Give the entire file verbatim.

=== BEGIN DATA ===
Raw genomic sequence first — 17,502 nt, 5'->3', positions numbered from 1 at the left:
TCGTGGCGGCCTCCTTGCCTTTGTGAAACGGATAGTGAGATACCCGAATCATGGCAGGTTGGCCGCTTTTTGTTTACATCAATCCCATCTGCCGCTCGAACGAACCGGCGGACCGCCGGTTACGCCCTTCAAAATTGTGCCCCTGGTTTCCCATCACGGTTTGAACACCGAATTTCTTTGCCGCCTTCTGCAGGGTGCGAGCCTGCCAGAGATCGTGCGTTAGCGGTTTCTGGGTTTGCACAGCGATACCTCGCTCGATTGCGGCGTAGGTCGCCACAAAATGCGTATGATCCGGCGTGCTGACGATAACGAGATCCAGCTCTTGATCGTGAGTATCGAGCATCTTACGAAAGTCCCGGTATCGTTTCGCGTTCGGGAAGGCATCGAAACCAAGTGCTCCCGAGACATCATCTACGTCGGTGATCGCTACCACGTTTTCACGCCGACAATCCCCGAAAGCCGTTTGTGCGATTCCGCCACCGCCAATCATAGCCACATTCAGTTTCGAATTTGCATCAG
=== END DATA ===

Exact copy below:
Raw genomic sequence first — 17,502 nt, 5'->3', positions numbered from 1 at the left:
TCGTGGCGGCCTCCTTGCCTTTGTGAAACGGATAGTGAGATACCCGAATCATGGCAGGTTGGCCGCTTTTTGTTTACATCAATCCCATCTGCCGCTCGAACGAACCGGCGGACCGCCGGTTACGCCCTTCAAAATTGTGCCCCTGGTTTCCCATCACGGTTTGAACACCGAATTTCTTTGCCGCCTTCTGCAGGGTGCGAGCCTGCCAGAGATCGTGCGTTAGCGGTTTCTGGGTTTGCACAGCGATACCTCGCTCGATTGCGGCGTAGGTCGCCACAAAATGCGTATGATCCGGCGTGCTGACGATAACGAGATCCAGCTCTTGATCGTGAGTATCGAGCATCTTACGAAAGTCCCGGTATCGTTTCGCGTTCGGGAAGGCATCGAAACCAAGTGCTCCCGAGACATCATCTACGTCGGTGATCGCTACCACGTTTTCACGCCGACAATCCCCGAAAGCCGTTTGTGCGATTCCGCCACCGCCAATCATAGCCACATTCAGTTTCGAATTTGCATCAG